What’s the Story: Single mother Callie (Carrie Coon) and her two kids Phoebe (Mckenna Grace) and Trevor (Finn Wolfhard) are evicted from their home and move to the small town of Summerville, Oklahoma, where they are currently staying in the old inherited farmhouse of Callie’s recently deceased father, Dr. Egon Spengler. While adjusting to life there, Phoebe discovers strange happenings inside the home connected to her grandfather’s past that could be a mystery preventing a ghostly apocalypse.
Who would’ve thought the world was ready for a proper continuation of one of the most popular franchises in Hollywood. Ghostbusters: Afterlife is considered the third movie, and when I first heard they were making this, I was surprised by how little the anticipation was for me. When we’re talking about 1984’s Ghostbusters, Ivan Reitman’s sci-fi hit is one of my favorite comedies of all time. Topped with a great story and a cast of hilarious talents about scientists busting ghosts in New York City, it doesn’t get old in my mind, especially with a flawless performance from Bill Murray as Peter Venkman. Ghostbusters II came out in 1989, and I thought it was okay. But there have been talks of the third installment for ages, and it was whether or not the actors were willing to come back to reprise their roles with a good story in hand. Probably the closest we got was the 2016 all-female reboot directed by Paul Feig. And you know what, I’m in the minority where I happen to like it. That’s not to say it’s perfect since there were issues that bogged it down, but it stands as a fun movie in its own right that got undeservedly bashed by everyone before it came out.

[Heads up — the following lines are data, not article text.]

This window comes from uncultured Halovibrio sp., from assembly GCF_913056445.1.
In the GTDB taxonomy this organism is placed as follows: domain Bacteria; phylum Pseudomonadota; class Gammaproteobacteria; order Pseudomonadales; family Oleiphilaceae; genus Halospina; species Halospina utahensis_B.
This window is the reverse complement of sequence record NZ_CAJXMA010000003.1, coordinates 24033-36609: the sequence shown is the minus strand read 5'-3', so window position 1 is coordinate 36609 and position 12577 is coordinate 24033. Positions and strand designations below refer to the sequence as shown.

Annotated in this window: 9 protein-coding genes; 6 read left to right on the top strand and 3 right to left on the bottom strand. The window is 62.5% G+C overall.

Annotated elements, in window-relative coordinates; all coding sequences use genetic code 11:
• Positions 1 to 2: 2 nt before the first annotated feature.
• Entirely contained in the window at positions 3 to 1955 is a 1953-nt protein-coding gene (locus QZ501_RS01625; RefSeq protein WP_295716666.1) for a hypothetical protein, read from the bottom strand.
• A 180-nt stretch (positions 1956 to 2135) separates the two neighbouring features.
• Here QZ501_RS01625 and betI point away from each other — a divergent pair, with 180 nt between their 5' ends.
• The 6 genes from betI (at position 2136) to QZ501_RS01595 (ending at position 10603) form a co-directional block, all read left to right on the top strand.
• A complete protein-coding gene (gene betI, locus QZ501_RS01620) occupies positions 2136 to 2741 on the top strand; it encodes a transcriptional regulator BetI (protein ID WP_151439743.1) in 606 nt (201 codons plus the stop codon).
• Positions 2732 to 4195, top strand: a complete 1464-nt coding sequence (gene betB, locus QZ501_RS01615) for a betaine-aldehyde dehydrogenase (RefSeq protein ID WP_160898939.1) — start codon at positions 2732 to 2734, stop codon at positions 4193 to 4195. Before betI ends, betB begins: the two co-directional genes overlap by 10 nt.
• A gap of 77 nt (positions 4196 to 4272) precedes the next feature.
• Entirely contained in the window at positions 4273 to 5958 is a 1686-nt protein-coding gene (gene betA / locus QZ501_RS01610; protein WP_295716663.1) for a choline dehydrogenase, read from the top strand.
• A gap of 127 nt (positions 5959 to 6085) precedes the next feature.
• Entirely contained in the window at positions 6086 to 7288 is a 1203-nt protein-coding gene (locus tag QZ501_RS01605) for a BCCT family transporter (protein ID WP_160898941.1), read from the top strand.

But since that got mixed-to-positive reviews and a 74% on Rotten Tomatoes, it didn’t perform too well at the box office (thanks, haters) and still no word of a follow-up to that, unfortunately. So with those mild expectations going into Ghostbusters: Afterlife, I guess all I wanted as a fun sequel that could capture the magic was what was given to its audiences previous with those first two movies, proving this needed to exist amid movie properties that are kind of dying out. Thankfully, this was a good time, which is a good thing to say for a long time that’s been a long time coming.
But who better than to take on a franchise as popular as this none other than Jason Reitman, the son of Ivan. An interesting choice because he must’ve been on set while his dad was filming these movies and Jason, was around his dad’s age when he was probably shooting this. The thing that made me curious was that this would be the first time going in the direction of a big blockbuster since the Academy Award-nominated director has been known for his smaller comedy-dramas, such as Juno and Up in the Air (my two favorites). For what he brought here in telling a new story, you can tell there was a lot of pressure to make this work, but he pulled it off. He takes on this certain vibe that belongs in the era of classic ‘80s movies produced or directed by Spielberg. It was important for Reitman to show off that feeling of fun and adventure when you’re watching people interact with strange, supernatural beings. Even if you haven’t seen anything out of the first two, it manages to stand on its own, allowing it to feel almost free.